What is the 'Weekend Effect'

The weekend effect is a phenomenon in financial markets in which stock returns on Mondays are often significantly lower than those of the immediately preceding Friday.

The weekend effect is also known as the Monday effect.

BREAKING DOWN 'Weekend Effect'

In a perfect world, human beings are perfectly rational and are capable of processing all information and making optimal choices with perfect information. However, the capital markets reflect the irrationality of its participants, given the high volatility of stock prices and the markets. External factors at play influence the decisions of investors, sometimes unconsciously. One behavioral theory that shows the irrationality of players in the market is the weekend effect.

In 1973, Frank Cross first reported the anomaly of negative Monday returns through an article titled “The Behavior of Stock Prices on Fridays and Mondays,” published in the Financial Analysts Journal. In the article, he shows that the average return on Fridays exceeded the average return on Mondays, and that there is a difference in the patterns of price changes between those days. The weekend effect is an anomaly that sees stock prices fall on Mondays following a rise on the previous trading day, usually Friday. The timing translates to a recurrent low or negative average return from Friday to Monday in the stock market.

Some theories that explain the effect point to the tendency of companies to release bad news on a Friday after the markets close, which then depresses stock prices on Monday. Others state that the weekend effect might be linked to short selling, which would affect stocks with high short interest positions. Alternatively, the effect could simply be a result of traders' fading optimism between Friday and Monday.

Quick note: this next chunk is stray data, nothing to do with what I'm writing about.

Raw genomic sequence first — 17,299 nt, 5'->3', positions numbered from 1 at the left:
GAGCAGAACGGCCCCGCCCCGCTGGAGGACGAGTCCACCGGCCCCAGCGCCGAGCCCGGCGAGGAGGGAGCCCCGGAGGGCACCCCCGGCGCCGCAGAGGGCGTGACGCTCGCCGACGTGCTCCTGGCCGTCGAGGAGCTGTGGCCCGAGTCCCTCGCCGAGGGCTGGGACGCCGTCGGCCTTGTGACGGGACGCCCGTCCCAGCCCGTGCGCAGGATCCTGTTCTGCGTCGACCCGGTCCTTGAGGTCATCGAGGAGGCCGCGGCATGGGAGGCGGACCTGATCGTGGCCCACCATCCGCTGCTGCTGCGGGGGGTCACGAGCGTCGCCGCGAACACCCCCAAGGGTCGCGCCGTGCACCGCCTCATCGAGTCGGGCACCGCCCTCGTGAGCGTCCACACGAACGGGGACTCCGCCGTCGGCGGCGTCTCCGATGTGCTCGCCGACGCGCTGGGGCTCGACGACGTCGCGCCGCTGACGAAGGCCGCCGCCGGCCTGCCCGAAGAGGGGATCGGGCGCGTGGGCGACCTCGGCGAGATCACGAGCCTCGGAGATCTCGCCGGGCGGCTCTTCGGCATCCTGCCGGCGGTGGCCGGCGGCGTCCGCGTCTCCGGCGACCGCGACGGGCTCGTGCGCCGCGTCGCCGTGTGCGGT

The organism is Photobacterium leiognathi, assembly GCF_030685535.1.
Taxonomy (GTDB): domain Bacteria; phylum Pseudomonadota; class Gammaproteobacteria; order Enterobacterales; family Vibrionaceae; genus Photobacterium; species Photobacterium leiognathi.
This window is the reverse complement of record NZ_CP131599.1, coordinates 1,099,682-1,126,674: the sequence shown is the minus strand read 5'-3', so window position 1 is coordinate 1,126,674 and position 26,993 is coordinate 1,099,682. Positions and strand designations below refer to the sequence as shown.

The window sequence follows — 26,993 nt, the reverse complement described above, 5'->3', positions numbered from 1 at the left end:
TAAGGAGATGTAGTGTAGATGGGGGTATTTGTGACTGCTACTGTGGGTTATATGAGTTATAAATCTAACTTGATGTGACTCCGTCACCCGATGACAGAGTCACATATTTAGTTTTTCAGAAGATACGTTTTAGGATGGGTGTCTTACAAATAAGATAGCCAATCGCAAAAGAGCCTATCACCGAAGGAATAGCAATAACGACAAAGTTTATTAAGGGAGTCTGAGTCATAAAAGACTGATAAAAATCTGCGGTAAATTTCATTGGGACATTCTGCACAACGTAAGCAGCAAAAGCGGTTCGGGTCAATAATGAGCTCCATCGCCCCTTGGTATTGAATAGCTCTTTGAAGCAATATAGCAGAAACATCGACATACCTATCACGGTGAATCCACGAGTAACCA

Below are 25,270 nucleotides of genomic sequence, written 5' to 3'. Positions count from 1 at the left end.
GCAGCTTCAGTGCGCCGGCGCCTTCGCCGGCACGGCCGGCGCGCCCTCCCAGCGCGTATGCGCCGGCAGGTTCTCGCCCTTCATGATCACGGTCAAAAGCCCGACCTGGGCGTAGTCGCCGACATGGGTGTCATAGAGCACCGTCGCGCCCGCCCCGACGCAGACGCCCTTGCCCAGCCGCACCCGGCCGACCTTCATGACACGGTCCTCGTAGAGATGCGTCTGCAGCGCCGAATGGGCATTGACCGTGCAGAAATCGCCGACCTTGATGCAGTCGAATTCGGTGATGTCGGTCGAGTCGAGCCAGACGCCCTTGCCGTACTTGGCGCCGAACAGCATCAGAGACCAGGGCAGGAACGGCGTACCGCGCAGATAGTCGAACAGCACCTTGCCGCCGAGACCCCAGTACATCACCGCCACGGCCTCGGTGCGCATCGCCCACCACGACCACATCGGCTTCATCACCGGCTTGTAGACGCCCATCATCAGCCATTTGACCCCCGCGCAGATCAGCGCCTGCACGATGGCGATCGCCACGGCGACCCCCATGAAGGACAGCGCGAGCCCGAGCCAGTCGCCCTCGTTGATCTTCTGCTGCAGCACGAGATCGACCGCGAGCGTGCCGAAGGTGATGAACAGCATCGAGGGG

Opposing research on the "reverse weekend effect" has been conducted by a number of analysts, who show that Monday returns are actually higher than the returns on other days. Some of the research done shows the existence of multiple weekend effects, depending on firm size, in which small companies have smaller returns on Mondays and large companies have higher returns on Mondays. The reverse weekend effect has also been postulated to occur only in United States stock markets.

The weekend effect has been a regular feature of stock trading patterns for many years. According to a study by the Federal Reserve, prior to 1987 there was a statistically significant negative return over the weekends. However, the study did mention that this negative return had disappeared in the period after 1987 until 1998. Since 1998, volatility over the weekends has increased again, and the phenomenon of the weekend effect remains a much debated topic.

  1. Hamptons Effect

    The Hamptons Effect refers to a dip in trading before Labor Day ...
  2. Small Firm Effect

    The small firm effect is a theory that holds that smaller firms, ...
  3. The Wealth Effect

    The wealth effect in behavioral finance suggests that investors ...